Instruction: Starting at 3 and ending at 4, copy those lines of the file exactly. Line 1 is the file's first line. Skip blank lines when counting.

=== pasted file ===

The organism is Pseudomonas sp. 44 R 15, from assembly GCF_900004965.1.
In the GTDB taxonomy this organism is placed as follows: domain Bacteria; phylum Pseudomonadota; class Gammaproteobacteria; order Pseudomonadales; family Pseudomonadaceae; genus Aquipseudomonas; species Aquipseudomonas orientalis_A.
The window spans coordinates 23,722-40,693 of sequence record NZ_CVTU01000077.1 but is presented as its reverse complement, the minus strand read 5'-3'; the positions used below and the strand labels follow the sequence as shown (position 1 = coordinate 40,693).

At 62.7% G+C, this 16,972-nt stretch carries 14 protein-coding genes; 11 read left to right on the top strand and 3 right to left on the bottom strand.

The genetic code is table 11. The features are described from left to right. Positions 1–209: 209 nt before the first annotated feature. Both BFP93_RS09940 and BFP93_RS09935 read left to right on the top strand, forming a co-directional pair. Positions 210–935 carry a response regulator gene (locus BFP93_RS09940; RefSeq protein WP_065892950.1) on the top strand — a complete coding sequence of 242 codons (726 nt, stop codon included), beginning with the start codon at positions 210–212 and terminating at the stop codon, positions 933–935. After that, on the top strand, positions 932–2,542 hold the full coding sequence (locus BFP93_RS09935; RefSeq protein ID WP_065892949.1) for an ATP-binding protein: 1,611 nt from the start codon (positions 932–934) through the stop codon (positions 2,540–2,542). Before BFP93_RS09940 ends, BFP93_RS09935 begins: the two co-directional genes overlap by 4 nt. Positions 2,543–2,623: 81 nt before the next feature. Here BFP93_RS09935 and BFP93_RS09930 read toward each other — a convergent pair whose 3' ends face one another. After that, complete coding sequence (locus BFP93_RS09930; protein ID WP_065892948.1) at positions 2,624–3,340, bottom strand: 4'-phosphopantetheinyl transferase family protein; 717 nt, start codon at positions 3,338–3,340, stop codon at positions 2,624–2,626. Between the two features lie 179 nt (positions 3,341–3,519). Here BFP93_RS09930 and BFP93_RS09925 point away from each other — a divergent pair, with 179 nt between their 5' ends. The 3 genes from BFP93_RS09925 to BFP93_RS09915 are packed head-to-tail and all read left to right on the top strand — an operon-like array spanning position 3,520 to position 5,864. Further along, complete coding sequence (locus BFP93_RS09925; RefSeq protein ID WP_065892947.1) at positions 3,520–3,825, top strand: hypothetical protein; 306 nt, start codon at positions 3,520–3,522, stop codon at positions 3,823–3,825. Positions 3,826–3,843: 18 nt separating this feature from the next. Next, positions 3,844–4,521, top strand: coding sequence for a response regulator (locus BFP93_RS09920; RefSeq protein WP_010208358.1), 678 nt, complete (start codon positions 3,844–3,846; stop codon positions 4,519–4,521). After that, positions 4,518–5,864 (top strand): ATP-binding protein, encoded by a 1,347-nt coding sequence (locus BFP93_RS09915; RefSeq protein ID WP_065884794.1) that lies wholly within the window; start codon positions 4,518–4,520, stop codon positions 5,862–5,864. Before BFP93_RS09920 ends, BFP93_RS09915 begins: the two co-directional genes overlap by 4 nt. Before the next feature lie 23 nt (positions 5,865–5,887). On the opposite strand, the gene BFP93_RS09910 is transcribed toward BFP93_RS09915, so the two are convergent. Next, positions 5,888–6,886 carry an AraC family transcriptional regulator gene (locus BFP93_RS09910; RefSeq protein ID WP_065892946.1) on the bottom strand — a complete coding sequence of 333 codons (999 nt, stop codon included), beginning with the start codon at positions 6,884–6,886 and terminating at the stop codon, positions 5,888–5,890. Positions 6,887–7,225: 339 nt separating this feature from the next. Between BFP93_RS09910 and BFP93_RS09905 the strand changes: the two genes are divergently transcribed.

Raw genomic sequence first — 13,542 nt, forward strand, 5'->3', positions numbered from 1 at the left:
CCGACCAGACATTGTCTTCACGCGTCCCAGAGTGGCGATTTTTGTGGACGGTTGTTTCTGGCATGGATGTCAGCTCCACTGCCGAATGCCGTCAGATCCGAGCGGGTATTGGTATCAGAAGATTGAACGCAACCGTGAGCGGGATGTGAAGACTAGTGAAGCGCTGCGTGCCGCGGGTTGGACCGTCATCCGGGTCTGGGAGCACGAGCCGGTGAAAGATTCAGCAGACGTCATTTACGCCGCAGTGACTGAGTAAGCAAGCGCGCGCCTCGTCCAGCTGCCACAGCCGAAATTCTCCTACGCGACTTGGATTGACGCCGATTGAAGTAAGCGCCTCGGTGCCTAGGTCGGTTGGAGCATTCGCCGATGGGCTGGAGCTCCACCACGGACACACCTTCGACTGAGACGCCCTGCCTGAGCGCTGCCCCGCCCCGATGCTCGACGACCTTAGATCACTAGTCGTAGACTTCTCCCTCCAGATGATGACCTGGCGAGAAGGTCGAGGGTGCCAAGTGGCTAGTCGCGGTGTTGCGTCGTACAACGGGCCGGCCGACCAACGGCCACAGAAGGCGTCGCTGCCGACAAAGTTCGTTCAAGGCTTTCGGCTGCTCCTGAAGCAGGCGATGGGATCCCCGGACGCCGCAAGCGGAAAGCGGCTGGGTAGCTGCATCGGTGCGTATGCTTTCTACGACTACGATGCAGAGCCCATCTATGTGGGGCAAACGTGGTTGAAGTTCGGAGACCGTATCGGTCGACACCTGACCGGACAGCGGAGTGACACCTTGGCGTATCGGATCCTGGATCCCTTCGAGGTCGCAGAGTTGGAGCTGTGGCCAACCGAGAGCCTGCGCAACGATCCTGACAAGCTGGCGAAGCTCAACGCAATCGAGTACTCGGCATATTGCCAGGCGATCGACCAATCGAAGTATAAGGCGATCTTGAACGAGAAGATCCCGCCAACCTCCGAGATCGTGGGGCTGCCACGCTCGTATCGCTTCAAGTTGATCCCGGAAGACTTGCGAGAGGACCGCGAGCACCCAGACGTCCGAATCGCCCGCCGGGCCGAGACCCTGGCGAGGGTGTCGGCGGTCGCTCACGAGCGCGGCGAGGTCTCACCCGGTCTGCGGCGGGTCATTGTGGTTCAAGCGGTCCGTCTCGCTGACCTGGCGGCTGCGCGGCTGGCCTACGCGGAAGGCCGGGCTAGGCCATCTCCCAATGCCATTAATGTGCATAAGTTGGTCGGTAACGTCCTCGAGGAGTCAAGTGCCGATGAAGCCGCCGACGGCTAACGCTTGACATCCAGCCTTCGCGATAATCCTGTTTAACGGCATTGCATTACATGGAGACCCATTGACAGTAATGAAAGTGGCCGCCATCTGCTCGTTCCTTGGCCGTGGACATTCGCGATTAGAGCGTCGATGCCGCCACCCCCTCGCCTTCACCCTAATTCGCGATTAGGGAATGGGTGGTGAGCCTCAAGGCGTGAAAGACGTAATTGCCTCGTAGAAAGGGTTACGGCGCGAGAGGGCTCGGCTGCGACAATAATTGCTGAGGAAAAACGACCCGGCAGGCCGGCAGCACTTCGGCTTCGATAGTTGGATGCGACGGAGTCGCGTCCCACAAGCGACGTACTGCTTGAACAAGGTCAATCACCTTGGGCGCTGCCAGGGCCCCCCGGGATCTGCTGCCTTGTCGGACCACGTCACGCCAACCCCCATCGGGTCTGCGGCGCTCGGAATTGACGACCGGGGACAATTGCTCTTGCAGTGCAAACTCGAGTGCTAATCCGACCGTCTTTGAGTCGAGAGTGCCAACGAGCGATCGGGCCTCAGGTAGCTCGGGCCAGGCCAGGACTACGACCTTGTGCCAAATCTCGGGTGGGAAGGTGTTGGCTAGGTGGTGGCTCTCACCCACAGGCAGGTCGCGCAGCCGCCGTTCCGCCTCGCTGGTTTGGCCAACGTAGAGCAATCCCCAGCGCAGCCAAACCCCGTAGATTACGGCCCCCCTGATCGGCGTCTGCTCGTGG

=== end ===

The window spans coordinates 23,722-40,693 of sequence record NZ_CVTU01000077.1 but is presented as its reverse complement, the minus strand read 5'-3'; the positions used below and the strand labels follow the sequence as shown (position 1 = coordinate 40,693).

At 62.7% G+C, this 16,972-nt stretch carries 14 protein-coding genes; 11 read left to right on the top strand and 3 right to left on the bottom strand.